by Adrienne S. Hansen, Esq.
Effective September 15, 2007, the Legislature added "sexual orientation" to the list of protected classifications under the Maine Human Rights Act.
"Sexual orientation" is defined as "a person's actual or perceived heterosexuality, bisexuality, homosexuality or gender identity or expression."
"Gender identity" is defined as "an individual's gender-related identity, whether or not that identity is different from that traditionally associated with that individual's assigned sex at birth, including, but not limited to, a gender identity that is transgender or androgynous."
"Gender expression" is defined as "the manner in which an individual's gender identity is expressed, including, but not limited to, through dress, appearance, manner, speech, or lifestyle, whether or not that expression is different from that traditionally associated with that individual's assigned sex at birth."
In the employment context, the addition of "sexual orientation" as a protected classification means that employers may not discriminate on the basis of sexual orientation with respect to job advertising, solicitation, hiring, firing, promotion, discipline, and the provision of fringe benefits. For example, employers may not refuse to hire an applicant for a position based on assumptions or stereotypes about comparative employment characteristics based on sexual orientation rather than actual capabilities, and employers may not refuse to hire an applicant because of the preferences or prejudices of others, including coworkers, clients, business associates or customers. Employers are also required to make reasonable accommodations related to gender identity or gender expression unless they can demonstrate that the accommodations would impose an undue hardship on the conduct of the business of the covered entity.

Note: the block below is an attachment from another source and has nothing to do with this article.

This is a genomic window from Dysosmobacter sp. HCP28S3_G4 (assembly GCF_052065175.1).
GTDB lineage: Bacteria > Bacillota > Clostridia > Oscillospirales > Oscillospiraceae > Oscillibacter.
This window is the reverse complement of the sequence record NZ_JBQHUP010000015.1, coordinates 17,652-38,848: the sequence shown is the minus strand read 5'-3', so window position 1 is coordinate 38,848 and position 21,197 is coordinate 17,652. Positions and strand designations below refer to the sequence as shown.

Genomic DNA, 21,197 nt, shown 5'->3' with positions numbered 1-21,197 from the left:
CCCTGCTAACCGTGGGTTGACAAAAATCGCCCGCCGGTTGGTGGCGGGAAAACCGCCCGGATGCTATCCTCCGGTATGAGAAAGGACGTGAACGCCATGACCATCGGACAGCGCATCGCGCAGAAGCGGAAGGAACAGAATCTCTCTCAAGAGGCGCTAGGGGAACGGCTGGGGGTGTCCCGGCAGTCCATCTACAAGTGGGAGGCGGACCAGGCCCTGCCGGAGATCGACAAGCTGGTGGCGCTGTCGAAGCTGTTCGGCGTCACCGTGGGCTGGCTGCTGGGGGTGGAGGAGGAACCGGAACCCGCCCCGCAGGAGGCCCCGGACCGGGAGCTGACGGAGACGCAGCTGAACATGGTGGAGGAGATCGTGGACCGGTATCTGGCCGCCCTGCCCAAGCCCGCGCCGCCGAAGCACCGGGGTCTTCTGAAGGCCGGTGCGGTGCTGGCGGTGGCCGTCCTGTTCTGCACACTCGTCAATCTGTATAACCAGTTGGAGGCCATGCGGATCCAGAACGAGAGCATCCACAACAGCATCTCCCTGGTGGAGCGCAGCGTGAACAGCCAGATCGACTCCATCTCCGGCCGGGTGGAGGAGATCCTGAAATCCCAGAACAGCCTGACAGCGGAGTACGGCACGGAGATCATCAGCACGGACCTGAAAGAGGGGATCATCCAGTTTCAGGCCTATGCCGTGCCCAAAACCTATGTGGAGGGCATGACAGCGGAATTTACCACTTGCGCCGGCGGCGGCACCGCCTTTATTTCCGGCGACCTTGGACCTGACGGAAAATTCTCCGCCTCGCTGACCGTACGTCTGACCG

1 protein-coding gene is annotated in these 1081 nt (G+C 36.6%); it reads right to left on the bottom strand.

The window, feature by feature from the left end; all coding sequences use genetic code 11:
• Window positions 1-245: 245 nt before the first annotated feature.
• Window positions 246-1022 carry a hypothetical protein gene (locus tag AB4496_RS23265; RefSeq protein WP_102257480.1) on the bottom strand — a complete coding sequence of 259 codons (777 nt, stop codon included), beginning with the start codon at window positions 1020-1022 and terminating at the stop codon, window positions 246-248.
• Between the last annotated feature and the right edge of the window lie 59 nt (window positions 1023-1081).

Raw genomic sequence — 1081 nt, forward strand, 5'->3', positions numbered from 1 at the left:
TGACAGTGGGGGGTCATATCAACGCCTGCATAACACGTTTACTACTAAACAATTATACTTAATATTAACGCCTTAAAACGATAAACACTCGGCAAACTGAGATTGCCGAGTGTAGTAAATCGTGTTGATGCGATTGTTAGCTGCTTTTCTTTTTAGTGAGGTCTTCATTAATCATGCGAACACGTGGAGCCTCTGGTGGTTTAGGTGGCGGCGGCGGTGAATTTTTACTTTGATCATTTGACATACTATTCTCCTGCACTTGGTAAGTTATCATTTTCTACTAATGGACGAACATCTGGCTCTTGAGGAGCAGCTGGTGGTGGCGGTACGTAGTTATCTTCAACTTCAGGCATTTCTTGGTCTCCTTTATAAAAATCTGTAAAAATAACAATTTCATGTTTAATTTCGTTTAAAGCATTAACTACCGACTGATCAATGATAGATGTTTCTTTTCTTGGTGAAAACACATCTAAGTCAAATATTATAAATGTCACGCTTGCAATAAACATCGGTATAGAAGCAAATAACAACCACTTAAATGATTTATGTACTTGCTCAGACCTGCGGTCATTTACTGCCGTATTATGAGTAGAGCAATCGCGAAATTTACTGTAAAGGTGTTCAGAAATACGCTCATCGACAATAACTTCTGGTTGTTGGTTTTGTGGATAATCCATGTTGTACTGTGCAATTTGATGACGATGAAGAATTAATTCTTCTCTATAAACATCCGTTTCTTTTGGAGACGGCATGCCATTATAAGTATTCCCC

Workplace harassment on the basis of sexual orientation is now actionable under the Maine Human Rights Act as well. Harassment includes unwelcome comments, jokes, acts, and other verbal or physical conduct when such conduct affects the terms and conditions of the individual's employment or has the purpose or effect of substantially interfering with an individual's work performance or creating an intimidating or hostile work environment.
There is a 180-day time limitation on filing a claim for discrimination on the basis of sexual orientation with the Maine Human Rights Commission. It is still possible to file a lawsuit in court for discrimination occurring more than 180 days ago, but remedies are drastically reduced.